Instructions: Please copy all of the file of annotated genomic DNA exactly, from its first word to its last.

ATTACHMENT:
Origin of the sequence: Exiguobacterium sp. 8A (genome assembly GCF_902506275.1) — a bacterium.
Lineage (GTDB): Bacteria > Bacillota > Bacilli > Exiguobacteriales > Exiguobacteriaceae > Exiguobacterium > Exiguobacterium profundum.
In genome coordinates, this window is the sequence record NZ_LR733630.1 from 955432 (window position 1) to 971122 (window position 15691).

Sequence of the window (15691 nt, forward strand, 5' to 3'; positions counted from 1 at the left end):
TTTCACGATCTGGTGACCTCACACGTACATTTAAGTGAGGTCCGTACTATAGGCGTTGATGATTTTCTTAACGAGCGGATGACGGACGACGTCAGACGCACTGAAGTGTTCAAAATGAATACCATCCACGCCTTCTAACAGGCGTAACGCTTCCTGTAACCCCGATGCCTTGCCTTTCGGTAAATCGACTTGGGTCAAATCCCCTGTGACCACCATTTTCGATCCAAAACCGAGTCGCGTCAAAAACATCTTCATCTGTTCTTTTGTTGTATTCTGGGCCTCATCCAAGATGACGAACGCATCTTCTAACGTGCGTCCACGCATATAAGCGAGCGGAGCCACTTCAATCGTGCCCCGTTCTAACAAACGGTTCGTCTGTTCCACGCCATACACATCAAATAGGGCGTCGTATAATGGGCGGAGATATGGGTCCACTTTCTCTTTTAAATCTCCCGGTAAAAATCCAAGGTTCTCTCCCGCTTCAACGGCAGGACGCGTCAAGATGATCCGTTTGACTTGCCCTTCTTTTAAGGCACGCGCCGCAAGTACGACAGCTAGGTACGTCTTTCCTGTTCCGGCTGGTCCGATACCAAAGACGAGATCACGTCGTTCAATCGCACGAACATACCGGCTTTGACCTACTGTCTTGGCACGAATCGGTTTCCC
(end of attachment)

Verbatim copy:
Origin of the sequence: Exiguobacterium sp. 8A (genome assembly GCF_902506275.1) — a bacterium.
Lineage (GTDB): Bacteria > Bacillota > Bacilli > Exiguobacteriales > Exiguobacteriaceae > Exiguobacterium > Exiguobacterium profundum.
In genome coordinates, this window is the sequence record NZ_LR733630.1 from 955432 (window position 1) to 971122 (window position 15691).

Sequence of the window (15691 nt, forward strand, 5' to 3'; positions counted from 1 at the left end):
TTTCACGATCTGGTGACCTCACACGTACATTTAAGTGAGGTCCGTACTATAGGCGTTGATGATTTTCTTAACGAGCGGATGACGGACGACGTCAGACGCACTGAAGTGTTCAAAATGAATACCATCCACGCCTTCTAACAGGCGTAACGCTTCCTGTAACCCCGATGCCTTGCCTTTCGGTAAATCGACTTGGGTCAAATCCCCTGTGACCACCATTTTCGATCCAAAACCGAGTCGCGTCAAAAACATCTTCATCTGTTCTTTTGTTGTATTCTGGGCCTCATCCAAGATGACGAACGCATCTTCTAACGTGCGTCCACGCATATAAGCGAGCGGAGCCACTTCAATCGTGCCCCGTTCTAACAAACGGTTCGTCTGTTCCACGCCATACACATCAAATAGGGCGTCGTATAATGGGCGGAGATATGGGTCCACTTTCTCTTTTAAATCTCCCGGTAAAAATCCAAGGTTCTCTCCCGCTTCAACGGCAGGACGCGTCAAGATGATCCGTTTGACTTGCCCTTCTTTTAAGGCACGCGCCGCAAGTACGACAGCTAGGTACGTCTTTCCTGTTCCGGCTGGTCCGATACCAAAGACGAGATCACGTCGTTCAATCGCACGAACATACCGGCTTTGACCTACTGTCTTGGCACGAATCGGTTTCCC